translation

Writing beyond English: The Challenges of Inventing Non-English Worlds in English-Language Novels

World Literature Today has published my observations on what it meant for me to invent a Tamil world in English in my most recent novel Ghost in the Tamarind. Language, politics, translation–the essay touches on these and other challenges. “Writing beyond English” started as a presentation at this year’s AWP, so a shout-out to my most exemplary co-panelits Nandi Odhiambo, Stephanie Han, Samrat Upadhyay, and Peter Kimani.

You can find the essay here.

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The Fantasy of Translation: SynTalk Podcast

Sharing information about a podcast on translation for which I was in Mumbai last week. I got to talk about translation in the context of my work as a novelist (including how do you write in English about communities that don’t function in English as in GHOST IN THE TAMARIND?), as a translator from Tamil and as a scholar with my fabulous fellow guests poet and translator from Urdu and Marathi Mustansir Dalvi and philosopher of science and language Sundar Sarukkai. It was nice to be able to bring together questions of craft/ technique and theoretical issues with them and the superb host Rajat.
 
SynTalk is an amazing project helmed by the dynamic Rajat and Jyoti. They have over a hundred episodes focused on concepts. The approach is interdisciplinary and engaging. And they are based in Mumbai! I recommend the series highly–you can find them on Soundcloud and WordPress.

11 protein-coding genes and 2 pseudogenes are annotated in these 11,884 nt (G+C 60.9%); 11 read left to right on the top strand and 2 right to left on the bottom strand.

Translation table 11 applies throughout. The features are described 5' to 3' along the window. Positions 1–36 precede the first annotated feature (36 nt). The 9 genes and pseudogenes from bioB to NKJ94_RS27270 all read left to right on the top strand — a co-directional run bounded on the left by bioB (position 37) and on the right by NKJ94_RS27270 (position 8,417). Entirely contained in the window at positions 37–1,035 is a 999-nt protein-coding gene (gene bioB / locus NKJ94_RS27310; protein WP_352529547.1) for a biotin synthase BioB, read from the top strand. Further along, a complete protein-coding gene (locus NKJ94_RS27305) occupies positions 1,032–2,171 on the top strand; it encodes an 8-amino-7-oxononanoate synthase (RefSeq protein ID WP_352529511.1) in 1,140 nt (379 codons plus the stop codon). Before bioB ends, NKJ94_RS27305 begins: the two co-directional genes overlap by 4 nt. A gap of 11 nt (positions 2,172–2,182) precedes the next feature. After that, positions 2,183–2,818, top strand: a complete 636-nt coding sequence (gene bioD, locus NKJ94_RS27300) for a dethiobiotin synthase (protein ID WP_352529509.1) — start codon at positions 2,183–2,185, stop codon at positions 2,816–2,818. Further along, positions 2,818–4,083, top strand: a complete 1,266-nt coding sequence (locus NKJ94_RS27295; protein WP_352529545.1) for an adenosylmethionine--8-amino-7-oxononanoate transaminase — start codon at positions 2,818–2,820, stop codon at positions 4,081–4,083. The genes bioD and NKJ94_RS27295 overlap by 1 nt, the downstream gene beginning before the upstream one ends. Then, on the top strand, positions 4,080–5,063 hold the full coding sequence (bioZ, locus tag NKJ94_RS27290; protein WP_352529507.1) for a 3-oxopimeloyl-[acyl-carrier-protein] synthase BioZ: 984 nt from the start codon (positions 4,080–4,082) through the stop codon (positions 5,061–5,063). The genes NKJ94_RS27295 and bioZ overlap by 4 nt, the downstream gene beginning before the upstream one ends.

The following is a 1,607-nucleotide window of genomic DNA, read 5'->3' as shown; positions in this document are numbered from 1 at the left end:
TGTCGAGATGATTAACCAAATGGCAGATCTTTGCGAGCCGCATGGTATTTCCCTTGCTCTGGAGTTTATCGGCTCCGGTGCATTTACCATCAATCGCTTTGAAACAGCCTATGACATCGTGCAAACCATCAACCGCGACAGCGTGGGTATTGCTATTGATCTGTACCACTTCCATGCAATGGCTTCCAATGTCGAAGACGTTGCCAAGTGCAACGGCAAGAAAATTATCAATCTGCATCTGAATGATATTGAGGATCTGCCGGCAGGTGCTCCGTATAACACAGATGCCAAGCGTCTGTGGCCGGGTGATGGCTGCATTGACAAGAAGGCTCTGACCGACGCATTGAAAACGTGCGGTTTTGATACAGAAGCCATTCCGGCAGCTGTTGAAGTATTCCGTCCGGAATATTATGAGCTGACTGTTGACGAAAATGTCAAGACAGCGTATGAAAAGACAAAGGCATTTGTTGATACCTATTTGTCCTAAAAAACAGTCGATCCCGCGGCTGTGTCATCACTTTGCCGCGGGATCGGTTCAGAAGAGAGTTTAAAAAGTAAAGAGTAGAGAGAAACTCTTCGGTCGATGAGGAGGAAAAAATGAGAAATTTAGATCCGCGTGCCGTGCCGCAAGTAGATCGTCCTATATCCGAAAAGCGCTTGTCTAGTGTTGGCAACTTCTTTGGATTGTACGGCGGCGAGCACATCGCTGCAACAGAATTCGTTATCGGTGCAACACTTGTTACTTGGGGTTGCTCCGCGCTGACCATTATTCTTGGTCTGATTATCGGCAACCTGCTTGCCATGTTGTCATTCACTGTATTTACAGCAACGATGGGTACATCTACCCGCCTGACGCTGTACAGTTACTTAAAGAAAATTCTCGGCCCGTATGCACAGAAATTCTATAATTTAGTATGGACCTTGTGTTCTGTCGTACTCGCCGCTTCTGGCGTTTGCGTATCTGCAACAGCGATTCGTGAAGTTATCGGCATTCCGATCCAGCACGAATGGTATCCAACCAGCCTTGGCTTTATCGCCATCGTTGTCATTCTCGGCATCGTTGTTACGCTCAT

And you can find the “Fantasy of Translation” episode here.

Love is Just a Word, and Related Notions from a Life between Languages

A key moment in South African writer Nadine Gordimer’s extraordinary novel July’s People depicts the white protagonist Maureen as she is confronted by her black “houseboy” July. Maureen has been displaced from her privilege by violence accompanying the (imagined) end to apartheid. Without warning, July, so re-christened years before by his employers, uses his new found freedom to talk at her in his own language, making Maureen realize with sudden shock her utter ignorance regarding vast areas of July’s life. Instantly, Mwawate, for that is July’s true name, is transformed from transparent familiarity to opaque difference. Maureen is forced to recognize she hardly knows him, that she is only dimly aware of his fears and desires. Language becomes a powerful marker of the chasmic differences between them.

Those of us who, like Mwawate, have lived our lives between languages will recognize this scene. Our conditions may not be as dire as that of Mwawate and Maureen at the end of apartheid, but we will relate to the sense with which Gordimer leaves us at the end of the scene—that languages are freighted with emotions, histories, and ideologies that have their own autonomy, that what we feel and who we are are not separate from the language(s) in which we feel and have our being.

I am not a language relativist—a votary of the notion that languages are irrevocably different. I wouldn’t translate (as I have) if I was; however, while linguistic differences may not be insurmountable, neither will it do to pretend that such differences are inconsequential. Do we envy or pity in the same way in all the languages? Do we laugh in German the way we do in Tamil? Or love in English the way we do in Hindi? How, for example, might this unforgettable Hindi love song from Guide translate into English?

Is the “love” expressed here in Mohammed Rafi’s inimitable voice accessible to non-Hindi speakers? I know I can explain in English, translate if you will, what I feel in this song in Hindi, and that is significant indeed; at the same time explanation and feeling are quite different, aren’t they?

Enough said—love, like hate, is no more and no less than a word. And owning that fact, as Gordimer shows us, is the very opposite of dismissing the significance of love.